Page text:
The other thing to note is the limited range of game modes. There's the generously titled Story Mode that's lacking in content compared to the mini-game-infested Super Story Mode from the PS1 version. There's the Challenge Mode that lets you choose between a health or super boost between fights. And there's the Training room that's equipped with the usual dummy recording settings. Aside from a couple of bonus stages where you have to fight a death-like character and walk through a desert filled with watery hands, that's pretty much it.
Your online options are marginally more open-ended, with Ranked and Player Matches in addition to a lobby system that can be customised with private slots and room names like "looking for a teacher". And while it's not the smoothest fighter on the market in terms of lag reduction, it manages to offer a slightly more stable environment than the GGPO-based netcode used in Online Edition. Just don't expect miracles if you fight someone living in Japan.
In summary, Bizarre Adventure is a classic fighter that's been revived with both a functional online component and a visual upgrade that's arguably unnecessary. It doesn't have the technical combo trials, engaging challenges or funky intro beat of Online Edition, but it's a solid re-release that makes a good if not exceptional fighting game more accessible to those who might not have experienced it the first time round. So how much does it cost to play this game on a modern console? A whopping £15.99 or 1600 Microsoft points.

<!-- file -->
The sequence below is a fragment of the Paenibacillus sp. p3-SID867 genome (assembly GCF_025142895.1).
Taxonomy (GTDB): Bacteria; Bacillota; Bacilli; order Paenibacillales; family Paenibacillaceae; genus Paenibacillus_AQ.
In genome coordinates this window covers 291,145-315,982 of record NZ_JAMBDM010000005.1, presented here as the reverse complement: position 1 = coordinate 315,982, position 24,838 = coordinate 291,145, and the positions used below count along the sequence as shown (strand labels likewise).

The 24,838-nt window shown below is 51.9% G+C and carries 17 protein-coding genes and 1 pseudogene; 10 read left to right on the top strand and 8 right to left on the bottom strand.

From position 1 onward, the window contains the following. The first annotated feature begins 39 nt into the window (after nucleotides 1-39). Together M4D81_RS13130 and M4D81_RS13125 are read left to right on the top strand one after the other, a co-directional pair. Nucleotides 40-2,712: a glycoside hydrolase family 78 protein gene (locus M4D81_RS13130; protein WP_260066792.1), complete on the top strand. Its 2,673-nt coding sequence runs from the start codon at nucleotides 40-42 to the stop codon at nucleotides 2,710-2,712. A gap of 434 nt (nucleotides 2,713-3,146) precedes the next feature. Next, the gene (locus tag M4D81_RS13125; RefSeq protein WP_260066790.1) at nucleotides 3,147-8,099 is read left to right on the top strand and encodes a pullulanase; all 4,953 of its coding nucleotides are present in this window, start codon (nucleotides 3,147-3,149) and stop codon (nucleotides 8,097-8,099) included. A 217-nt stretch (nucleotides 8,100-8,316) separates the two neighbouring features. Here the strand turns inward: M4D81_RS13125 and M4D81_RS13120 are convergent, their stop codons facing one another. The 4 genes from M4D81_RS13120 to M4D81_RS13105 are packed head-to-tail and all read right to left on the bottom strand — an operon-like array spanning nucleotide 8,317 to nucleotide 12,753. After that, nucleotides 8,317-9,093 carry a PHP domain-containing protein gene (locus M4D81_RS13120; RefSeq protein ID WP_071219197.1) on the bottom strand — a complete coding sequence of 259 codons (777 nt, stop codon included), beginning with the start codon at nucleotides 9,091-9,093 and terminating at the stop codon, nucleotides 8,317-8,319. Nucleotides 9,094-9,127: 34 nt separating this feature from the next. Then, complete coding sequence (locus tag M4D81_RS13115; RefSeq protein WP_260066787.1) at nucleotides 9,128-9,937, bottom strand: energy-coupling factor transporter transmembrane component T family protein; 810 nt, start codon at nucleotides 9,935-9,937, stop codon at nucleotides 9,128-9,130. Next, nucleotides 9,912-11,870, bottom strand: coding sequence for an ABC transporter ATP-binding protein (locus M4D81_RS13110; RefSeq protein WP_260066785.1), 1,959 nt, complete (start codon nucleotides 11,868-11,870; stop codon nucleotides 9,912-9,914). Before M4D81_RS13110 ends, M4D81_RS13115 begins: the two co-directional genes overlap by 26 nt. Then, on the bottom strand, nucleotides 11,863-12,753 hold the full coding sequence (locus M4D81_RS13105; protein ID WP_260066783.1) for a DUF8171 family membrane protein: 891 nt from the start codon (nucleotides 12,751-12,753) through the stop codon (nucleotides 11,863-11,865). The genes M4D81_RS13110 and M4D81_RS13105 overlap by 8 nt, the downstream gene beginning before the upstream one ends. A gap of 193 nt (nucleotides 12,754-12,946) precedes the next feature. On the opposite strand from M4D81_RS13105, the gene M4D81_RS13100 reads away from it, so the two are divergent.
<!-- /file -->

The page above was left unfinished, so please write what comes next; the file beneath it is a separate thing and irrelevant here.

The review score below does not reflect the price of the game, but I find it astonishing that Capcom would be willing charge more for this than Online Edition. It's understandable that fewer people will buy Bizarre Adventure because of its relative obscurity, but when the game is scarcely any different to the Dreamcast version, the asking price doesn't seem justifiable unless Capcom employed a herd of unicorns to oversee the port. You can't even select which stage to fight on; it's always randomised.
But whatever your view on the cost, rest assured that Jojo's Bizarre Adventure is a genuinely interesting fighting game that was released at a time when accessibility played second fiddle to mechanical depth and combos that demanded a high level of execution. The HD subtitle doesn't add up to a lot in this case, but that shouldn't detract from a 2D fighter that's as much lost treasure as it is bizarre curio.
7 / 10